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In Chapter Two, Curley, a haughty young man, enters the bunk looking for the boss, who is his father. He behaves threateningly to Lennie. When he leaves, Candy explains that Curley, who is short, hates big guys like Lennie out of jealousy. George says that however tough Curley may be, he will be sorry if he picks a fight with Lennie, who is incredibly strong. Candy notes that Curley was recently married to a local beauty and that he has become more cocky ever since. From what we're told, Curley married her because she was flashy, and now her flashiness causes him nothing but distress. She is stuck in a loveless - and perhaps, despite Curley's bragging to the contrary, a sexless - marriage, and can be pitied for seeking other company.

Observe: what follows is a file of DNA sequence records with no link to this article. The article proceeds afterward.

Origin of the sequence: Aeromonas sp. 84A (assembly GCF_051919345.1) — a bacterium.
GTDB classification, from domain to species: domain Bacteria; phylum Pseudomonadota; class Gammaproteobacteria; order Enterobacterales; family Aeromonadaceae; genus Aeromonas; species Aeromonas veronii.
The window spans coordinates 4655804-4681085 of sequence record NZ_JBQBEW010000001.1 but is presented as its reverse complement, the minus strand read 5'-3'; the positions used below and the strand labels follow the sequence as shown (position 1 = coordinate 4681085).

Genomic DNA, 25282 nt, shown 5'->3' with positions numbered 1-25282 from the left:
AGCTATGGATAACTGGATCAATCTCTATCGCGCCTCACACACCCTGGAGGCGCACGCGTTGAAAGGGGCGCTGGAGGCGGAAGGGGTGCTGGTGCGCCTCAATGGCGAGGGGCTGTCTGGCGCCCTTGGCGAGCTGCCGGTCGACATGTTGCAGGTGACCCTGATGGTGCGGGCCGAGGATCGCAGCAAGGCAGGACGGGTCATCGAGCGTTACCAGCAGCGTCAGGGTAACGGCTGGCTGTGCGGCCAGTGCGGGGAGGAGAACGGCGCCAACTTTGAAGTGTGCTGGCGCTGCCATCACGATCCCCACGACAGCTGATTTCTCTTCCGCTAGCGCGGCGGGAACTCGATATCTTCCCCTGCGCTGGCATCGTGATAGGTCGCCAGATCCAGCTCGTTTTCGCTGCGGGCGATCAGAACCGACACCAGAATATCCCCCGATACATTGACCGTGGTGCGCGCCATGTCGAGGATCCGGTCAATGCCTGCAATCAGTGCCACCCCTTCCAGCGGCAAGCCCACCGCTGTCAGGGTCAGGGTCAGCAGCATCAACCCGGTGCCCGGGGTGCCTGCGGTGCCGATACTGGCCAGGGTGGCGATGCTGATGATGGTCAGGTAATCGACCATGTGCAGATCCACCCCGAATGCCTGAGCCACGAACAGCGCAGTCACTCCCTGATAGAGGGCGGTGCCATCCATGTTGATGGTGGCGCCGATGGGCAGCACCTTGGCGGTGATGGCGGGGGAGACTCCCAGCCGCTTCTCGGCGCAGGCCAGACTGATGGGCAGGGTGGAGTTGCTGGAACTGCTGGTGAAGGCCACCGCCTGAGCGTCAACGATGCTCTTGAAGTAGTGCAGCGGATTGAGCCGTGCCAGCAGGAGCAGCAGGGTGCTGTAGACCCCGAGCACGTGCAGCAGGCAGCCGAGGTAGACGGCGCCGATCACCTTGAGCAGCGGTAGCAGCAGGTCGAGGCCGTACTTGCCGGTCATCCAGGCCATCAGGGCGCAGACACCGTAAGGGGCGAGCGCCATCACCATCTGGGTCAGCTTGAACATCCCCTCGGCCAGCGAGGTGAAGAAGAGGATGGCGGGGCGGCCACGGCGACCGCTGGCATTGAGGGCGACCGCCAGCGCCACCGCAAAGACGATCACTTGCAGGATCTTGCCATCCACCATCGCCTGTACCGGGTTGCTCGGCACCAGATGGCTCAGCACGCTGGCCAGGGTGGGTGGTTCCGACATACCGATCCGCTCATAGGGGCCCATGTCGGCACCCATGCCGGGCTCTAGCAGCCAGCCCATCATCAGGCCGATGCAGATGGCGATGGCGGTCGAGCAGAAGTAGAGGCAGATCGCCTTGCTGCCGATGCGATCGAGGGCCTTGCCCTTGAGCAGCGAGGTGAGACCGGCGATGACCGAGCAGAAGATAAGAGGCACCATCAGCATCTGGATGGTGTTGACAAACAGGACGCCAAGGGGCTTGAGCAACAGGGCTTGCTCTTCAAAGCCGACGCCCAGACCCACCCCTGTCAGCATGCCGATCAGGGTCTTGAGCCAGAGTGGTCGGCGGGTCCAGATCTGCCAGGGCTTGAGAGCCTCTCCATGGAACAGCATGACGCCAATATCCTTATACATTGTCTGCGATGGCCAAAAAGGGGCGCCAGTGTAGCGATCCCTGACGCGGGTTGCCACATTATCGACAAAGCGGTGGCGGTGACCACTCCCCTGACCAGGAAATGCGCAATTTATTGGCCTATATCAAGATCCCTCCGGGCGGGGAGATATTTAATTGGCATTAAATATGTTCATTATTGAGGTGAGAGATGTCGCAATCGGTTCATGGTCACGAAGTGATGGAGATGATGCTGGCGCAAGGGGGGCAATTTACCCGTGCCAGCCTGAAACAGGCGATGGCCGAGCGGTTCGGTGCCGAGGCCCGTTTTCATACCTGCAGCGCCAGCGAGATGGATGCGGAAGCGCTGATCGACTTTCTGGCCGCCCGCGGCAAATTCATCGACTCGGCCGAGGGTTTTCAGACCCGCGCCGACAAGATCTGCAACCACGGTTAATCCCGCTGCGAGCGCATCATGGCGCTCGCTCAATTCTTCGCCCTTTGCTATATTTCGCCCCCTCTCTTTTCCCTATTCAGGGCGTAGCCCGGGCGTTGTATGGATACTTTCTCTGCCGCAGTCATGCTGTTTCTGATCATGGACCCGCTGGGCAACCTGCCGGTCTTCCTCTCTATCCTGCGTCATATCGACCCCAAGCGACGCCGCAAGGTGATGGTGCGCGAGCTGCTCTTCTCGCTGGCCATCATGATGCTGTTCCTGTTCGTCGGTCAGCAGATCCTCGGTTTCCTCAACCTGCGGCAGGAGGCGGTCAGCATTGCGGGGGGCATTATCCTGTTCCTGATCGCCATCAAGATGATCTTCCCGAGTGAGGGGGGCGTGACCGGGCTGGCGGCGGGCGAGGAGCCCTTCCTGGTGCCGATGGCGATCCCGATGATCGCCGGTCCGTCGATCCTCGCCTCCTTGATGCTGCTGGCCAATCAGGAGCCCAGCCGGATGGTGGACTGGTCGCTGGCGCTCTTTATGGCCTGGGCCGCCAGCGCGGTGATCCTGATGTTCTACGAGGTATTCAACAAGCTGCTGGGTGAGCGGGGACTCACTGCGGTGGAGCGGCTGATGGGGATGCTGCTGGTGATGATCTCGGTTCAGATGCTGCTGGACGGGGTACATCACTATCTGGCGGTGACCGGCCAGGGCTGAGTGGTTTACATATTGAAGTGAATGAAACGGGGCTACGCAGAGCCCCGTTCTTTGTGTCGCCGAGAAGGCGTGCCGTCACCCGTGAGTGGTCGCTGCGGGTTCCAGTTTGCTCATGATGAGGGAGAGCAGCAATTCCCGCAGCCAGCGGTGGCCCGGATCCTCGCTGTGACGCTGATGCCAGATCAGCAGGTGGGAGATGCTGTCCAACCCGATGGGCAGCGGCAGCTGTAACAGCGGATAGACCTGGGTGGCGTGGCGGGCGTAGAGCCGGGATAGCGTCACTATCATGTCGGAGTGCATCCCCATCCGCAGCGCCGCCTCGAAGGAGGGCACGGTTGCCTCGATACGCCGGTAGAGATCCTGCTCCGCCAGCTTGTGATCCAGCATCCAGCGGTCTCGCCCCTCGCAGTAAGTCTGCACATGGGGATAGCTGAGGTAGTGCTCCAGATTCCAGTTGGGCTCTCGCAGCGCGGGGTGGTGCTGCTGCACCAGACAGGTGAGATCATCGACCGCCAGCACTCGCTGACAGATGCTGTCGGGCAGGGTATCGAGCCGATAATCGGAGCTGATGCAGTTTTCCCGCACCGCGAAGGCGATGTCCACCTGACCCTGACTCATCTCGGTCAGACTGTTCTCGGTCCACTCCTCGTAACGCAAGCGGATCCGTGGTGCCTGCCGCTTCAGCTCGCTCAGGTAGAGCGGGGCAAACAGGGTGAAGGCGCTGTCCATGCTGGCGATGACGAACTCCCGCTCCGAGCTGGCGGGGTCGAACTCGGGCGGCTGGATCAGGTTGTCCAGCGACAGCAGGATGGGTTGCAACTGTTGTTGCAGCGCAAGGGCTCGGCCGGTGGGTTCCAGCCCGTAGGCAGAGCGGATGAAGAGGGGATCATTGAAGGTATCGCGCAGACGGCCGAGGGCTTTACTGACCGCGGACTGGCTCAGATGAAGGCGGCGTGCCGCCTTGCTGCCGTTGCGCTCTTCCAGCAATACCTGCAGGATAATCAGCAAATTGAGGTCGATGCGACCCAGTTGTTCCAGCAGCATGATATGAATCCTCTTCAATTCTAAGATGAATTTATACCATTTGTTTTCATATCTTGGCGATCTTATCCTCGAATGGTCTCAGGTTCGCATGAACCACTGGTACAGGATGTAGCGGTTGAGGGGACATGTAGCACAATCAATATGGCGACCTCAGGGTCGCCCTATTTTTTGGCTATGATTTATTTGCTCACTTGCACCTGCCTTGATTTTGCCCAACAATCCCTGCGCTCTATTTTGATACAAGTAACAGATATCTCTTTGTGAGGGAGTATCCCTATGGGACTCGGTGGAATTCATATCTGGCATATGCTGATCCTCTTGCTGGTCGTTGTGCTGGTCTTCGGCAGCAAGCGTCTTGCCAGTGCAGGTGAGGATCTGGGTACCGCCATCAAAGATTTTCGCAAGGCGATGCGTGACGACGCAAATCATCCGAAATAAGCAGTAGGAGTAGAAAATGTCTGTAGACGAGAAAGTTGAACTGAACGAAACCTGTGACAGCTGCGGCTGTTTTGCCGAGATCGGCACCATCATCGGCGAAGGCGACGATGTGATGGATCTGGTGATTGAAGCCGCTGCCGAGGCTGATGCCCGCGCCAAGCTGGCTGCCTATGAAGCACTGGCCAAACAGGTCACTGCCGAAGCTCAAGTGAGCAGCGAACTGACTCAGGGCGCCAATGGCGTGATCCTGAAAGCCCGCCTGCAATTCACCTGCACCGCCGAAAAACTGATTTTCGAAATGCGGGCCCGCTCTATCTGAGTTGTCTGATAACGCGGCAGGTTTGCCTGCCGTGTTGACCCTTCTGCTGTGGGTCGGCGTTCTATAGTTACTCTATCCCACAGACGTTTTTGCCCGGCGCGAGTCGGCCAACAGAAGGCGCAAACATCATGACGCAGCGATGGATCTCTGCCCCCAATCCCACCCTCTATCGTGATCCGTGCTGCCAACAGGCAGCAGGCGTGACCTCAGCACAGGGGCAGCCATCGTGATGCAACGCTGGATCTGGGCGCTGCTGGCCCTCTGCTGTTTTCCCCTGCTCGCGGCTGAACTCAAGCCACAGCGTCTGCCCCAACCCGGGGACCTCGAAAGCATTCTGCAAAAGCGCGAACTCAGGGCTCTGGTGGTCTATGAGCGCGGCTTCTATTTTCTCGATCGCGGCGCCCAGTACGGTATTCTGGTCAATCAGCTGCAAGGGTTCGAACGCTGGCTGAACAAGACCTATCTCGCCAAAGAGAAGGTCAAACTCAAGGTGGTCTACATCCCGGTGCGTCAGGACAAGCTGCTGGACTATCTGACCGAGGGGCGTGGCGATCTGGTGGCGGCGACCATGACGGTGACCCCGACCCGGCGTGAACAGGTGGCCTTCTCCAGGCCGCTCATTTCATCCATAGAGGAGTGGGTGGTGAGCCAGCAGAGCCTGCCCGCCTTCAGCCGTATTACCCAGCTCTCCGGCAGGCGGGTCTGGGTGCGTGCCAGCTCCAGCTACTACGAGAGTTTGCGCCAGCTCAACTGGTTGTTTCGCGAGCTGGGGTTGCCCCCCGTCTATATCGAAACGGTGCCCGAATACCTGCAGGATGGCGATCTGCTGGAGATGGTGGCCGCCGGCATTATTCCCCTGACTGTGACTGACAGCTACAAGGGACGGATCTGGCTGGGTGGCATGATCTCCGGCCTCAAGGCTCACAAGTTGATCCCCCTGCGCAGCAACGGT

Curley likely acts this way because he's a small man attempting to prove he's a big man. During the course of the novel, Curley comes to represent all petty, embittered men.